I recently picked up Michael Dirr’s new-ish book entitled Dirr’s Encyclopedia of Trees & Shrubs. It’s a great compendium to the many other Dirr books I reference regularly. The book is full of valuable information, as you’d expect from Michael Dirr, but it is also filled with color photographs of woody plants in profile as well as detail images of bark, leaves, flower and fruit. It’s a wonderful addition to my professional library!
Spring is a busy time of year at plant nurseries. Ideal planting times are dependent upon the weather but in general the spring planting season is considered April through June and fall planting is considered to be August to October. Plants need to be inspected for pests, injuries, deformations and overall health/vigor.
The dormant season of winter or very early spring is the perfect time to get some tree work done. Tree work can be messy and rough so take advantage of the sleeping woody and herbaceous plants and get your tree canopy in healthy condition. Here, the crews of Barrett Tree East were confronted with a tight site necessitating the use of tree climbers to do most of the selective thinning/pruning and tree removal. The skill, dexterity and team work of the crew members is impressive!
On your recent summer road trips, have you seen any of these purple boxes suspended from forest trees? They are traps for the Emerald Ash Borer, an insect that has done significant damage in the mid-western states. This month it was confirmed, Emerald Ash Borer has been found in Massachusetts! As the name implies, this insect attacks all ash species including; Franxinus pennsylvanica/Green Ash, Fraxinus Americana/White Ash, Fraxinus nigra/Black Ash and Fraxinus quadrangulata/Blue Ash Trees as well as horticultural cultivars.
Learn more about this insect at any of the links listed below.
Massachusetts Introduced Pests Outreach Blog
United States Department of Agriculture: Stop The Beetle
United States Department of Agriculture: Quarantine Map
How to Identify an Ash Tree?
Note: all images courtesy of the web
What happened to these tender leaves? They are victims of the Winter Moth- a damaging introduced pest that can eat through scores of leaves from trees, shrubs and sometimes perennials. Oak and cherry trees are favorites! These pests have few natural predators, lay eggs in the late fall/early winter, and emerge as bright green caterpillars in early spring. March and April are the vulnerable months when hungry caterpillars eat and eat and eat. Hand picking and destroying the caterpillars is feasible only on smaller plants. Mature plants are often treated with a suffocating spray once before the caterpillars emerge and again afterward.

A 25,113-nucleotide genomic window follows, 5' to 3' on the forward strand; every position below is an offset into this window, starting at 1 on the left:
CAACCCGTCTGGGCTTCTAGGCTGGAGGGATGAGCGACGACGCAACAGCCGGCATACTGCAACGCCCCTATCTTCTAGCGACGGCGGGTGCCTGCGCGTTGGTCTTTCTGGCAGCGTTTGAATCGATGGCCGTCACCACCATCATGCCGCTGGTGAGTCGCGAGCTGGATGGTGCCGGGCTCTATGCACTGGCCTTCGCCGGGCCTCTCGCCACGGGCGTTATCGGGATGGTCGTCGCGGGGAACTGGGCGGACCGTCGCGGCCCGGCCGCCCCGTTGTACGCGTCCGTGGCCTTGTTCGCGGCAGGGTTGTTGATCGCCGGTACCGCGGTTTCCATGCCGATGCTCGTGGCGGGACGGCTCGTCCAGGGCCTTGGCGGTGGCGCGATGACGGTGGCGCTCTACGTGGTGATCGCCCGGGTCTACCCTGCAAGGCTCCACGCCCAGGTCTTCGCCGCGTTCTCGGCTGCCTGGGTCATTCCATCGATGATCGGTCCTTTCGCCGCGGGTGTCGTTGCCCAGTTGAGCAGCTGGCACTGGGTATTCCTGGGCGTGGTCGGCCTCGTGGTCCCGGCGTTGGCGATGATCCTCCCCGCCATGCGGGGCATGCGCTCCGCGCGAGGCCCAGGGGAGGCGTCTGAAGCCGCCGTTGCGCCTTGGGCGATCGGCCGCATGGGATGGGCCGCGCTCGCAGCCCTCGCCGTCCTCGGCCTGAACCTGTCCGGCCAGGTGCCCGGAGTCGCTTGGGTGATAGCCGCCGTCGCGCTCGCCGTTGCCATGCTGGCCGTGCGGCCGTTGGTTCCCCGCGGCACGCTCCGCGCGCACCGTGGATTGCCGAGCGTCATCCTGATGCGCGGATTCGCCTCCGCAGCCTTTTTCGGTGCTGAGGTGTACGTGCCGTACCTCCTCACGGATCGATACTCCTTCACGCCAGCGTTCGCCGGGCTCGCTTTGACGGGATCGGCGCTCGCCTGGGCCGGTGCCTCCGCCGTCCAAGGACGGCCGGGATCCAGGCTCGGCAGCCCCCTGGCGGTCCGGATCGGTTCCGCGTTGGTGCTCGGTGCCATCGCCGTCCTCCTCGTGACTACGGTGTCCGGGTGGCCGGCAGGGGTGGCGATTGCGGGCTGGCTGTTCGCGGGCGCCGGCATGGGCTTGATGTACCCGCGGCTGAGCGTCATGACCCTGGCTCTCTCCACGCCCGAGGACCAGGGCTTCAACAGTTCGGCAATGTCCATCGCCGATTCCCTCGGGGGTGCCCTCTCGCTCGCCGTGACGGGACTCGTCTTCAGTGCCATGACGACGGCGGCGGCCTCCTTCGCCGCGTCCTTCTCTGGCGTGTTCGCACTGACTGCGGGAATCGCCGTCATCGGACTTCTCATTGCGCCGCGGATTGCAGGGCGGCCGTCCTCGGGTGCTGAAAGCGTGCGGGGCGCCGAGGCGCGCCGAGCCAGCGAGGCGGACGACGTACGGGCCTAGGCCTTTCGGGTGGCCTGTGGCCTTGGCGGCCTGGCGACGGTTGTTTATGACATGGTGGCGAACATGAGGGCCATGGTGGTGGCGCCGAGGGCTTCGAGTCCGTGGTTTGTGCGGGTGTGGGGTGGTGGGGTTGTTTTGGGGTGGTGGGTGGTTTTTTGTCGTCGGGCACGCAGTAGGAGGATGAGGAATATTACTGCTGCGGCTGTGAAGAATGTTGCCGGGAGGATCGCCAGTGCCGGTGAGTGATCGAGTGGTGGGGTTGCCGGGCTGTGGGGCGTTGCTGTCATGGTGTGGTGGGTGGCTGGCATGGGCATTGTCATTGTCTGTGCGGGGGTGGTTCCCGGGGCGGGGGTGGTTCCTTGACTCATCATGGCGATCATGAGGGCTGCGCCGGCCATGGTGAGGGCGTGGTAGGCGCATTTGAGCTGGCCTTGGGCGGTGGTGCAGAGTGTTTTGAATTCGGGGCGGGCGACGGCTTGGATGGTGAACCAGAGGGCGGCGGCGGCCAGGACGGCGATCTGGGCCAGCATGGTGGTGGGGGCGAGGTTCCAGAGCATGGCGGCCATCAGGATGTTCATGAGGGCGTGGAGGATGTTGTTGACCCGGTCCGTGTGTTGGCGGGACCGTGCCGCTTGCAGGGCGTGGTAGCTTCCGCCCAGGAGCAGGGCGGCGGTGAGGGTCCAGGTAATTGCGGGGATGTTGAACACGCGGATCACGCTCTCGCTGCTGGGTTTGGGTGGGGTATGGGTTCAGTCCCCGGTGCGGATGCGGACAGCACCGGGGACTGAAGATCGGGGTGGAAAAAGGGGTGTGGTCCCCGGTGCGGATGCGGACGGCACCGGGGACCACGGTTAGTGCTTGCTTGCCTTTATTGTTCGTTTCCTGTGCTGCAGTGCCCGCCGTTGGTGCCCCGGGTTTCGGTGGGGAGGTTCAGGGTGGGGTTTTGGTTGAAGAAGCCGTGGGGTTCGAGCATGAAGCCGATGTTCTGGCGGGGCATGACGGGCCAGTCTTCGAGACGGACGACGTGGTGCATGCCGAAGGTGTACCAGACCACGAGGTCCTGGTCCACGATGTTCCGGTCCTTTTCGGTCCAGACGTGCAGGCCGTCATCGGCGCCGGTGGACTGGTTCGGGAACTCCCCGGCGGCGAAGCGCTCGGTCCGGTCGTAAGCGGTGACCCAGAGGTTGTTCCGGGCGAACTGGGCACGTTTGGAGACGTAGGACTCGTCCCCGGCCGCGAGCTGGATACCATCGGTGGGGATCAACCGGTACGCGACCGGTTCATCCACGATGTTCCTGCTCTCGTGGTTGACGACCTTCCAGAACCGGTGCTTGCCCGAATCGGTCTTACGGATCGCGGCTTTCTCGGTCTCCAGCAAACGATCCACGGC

For more detailed information about identification, its life stages are and potential treatment options see the links below. Healthy leaves are necessary for proper growth and survival.
Check out these Pinus strobus (Eastern White Pine) located in New Hampshire. They are over 200 years old!
Most agree that planting in the spring or fall is acceptable. It's true for perennials and bulbs, but not always the case with shrubs and trees. Fall planting is generally considered to begin in mid-August and extend through mid October depending upon the current climatic conditions, namely soil temperature.
Although not an exact science literature states that particular shrubs and trees struggle with fall digging and planting. Literature put out by the American Association of Nurserymen (AAN), University of Massachusetts Extension (UMass Extension), Horticulture Magazine and even some nurseries list problematic species in various ways. The AAN lists many favorites like Acer rubrum/Red Maple, all Betula/Birch, Platanus acerifolia/London Planetree, all Pyrus/Pears, all Quercus/Oaks, all Zelkova/Zelkova among a handful of others. A 2001 printing of UMass Extension's “Hort Notes” categorizes the species in terms of “successfully established in the fall” and “difficult to establish in the fall”. A September 1987 article in Horticulture Magazine groups plants according to their “significant risk of loss”, “some degree of risk”, and “not at great risk”. Although the resources are more or less comprehensive, many of the same plants appear in each. It is prudent to take note and to plan accordingly.
In conclusion, if planting in the fall cannot be avoided care must be taken to monitor plants carefully and regularly, water thoroughly and frequently and allow sufficient time (6-8 weeks) for root systems to establish prior to the first frost. Then cross your fingers and hope for good weather!
Passing though Lincoln, Massachusetts one recent July day, I came across an interesting sight. What caused the contortion of this mature Catalpa bignoniodes/Southern Catalpa or Indian Bean? Underground infrastructure? A bygone adjacent structure? An injury? We may never know for sure. But whatever the cause, the result is a beautifully sculptural specimen!
Michael Dirr says about the Catalpa tree “Ever ask the local nursery for a catalpa? Chances are it has none to offer. Southern Catalpa and the related species nearly qualify for dinosaur status in the landscape world. The flowers are quite attractive, however, and the bold coarseness of the large leaves adds textural interest”.
Inspiration comes from the world around us; color, texture, pattern- all components of the ever changing landscape. The camera captures these moments for further reflection. This blog will feature monthly musings centered on the landscape.